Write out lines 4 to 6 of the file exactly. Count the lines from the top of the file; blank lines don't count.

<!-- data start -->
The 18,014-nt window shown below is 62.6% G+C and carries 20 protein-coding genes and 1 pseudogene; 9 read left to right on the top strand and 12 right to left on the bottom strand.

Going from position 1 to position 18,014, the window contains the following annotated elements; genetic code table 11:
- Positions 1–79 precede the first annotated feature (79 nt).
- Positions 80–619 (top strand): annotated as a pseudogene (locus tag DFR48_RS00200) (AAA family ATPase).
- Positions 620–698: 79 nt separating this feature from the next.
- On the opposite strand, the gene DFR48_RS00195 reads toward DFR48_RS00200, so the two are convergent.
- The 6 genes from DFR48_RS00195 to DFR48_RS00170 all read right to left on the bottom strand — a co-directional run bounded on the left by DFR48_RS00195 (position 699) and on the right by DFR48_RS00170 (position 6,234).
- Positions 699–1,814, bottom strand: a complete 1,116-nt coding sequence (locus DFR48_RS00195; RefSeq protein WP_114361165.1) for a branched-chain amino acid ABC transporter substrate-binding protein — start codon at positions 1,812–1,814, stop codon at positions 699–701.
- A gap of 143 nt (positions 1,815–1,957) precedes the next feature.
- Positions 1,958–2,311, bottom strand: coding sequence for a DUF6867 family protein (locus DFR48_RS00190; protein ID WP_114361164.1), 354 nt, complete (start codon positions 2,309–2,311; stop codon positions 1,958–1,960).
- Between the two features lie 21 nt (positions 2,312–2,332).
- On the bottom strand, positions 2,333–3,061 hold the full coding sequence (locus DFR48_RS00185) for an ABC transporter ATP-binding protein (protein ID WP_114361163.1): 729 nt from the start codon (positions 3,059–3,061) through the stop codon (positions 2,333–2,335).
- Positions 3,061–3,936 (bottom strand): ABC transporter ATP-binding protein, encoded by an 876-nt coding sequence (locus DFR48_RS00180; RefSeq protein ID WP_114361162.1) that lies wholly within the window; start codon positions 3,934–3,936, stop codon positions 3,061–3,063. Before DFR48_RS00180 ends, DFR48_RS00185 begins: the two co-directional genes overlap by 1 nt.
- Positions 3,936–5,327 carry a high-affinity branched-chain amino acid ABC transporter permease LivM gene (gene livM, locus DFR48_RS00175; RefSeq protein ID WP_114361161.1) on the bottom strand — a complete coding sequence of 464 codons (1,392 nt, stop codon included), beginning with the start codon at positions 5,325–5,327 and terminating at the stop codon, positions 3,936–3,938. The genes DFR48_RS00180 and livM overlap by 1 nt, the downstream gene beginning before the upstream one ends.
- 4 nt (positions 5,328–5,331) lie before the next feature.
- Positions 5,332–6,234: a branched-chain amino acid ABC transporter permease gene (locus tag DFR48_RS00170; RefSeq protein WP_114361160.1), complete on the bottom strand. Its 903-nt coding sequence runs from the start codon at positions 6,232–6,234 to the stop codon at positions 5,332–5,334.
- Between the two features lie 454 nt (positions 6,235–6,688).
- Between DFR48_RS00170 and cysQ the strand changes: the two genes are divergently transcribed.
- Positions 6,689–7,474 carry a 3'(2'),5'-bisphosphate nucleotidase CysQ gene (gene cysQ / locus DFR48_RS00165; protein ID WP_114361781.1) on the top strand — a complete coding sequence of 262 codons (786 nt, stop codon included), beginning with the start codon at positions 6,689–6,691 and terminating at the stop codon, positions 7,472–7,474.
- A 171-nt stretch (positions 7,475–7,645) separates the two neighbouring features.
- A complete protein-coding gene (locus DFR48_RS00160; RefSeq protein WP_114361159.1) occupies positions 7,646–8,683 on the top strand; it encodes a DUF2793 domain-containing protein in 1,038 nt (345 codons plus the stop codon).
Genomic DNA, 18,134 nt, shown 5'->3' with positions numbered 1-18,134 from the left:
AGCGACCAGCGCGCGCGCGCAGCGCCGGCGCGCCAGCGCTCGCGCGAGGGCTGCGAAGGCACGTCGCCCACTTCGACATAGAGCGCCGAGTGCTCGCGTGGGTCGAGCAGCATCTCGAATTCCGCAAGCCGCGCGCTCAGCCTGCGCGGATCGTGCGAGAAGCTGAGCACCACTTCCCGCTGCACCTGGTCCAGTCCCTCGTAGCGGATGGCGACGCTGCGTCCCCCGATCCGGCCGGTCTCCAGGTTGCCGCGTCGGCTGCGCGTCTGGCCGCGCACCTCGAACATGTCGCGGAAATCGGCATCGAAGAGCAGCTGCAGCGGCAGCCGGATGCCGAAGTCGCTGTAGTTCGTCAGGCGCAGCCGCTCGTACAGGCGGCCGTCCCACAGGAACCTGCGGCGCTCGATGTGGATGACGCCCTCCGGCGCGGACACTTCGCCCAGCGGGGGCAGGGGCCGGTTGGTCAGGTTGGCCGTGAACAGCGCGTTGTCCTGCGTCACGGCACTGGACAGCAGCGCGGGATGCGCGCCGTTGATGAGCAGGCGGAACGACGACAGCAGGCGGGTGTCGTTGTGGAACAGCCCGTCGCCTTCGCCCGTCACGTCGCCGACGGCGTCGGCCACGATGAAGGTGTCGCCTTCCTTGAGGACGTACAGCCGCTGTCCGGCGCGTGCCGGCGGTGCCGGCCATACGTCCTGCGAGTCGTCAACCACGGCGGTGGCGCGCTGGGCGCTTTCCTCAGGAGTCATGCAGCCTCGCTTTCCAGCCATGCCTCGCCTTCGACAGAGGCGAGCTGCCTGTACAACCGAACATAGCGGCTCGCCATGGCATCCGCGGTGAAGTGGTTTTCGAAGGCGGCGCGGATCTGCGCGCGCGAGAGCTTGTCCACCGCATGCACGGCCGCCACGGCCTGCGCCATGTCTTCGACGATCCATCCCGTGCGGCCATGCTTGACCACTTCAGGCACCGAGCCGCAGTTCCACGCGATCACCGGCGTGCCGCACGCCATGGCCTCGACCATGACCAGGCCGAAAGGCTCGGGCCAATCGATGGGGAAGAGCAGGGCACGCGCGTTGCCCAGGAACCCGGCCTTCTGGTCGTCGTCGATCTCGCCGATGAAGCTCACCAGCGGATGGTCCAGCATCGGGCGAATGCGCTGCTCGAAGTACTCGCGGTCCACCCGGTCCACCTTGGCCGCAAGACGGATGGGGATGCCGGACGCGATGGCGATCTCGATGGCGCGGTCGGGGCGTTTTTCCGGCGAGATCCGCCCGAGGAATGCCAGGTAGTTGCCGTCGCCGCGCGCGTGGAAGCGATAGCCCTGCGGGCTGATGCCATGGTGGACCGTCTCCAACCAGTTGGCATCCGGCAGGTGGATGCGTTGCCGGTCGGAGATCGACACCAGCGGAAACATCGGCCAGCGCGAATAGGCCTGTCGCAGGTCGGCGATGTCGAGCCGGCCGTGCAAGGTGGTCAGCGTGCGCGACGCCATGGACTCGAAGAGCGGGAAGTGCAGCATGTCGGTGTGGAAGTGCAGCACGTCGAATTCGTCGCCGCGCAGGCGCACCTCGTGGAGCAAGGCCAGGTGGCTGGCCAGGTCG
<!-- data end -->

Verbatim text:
- Positions 80–619 (top strand): annotated as a pseudogene (locus tag DFR48_RS00200) (AAA family ATPase).
- Positions 620–698: 79 nt separating this feature from the next.
- On the opposite strand, the gene DFR48_RS00195 reads toward DFR48_RS00200, so the two are convergent.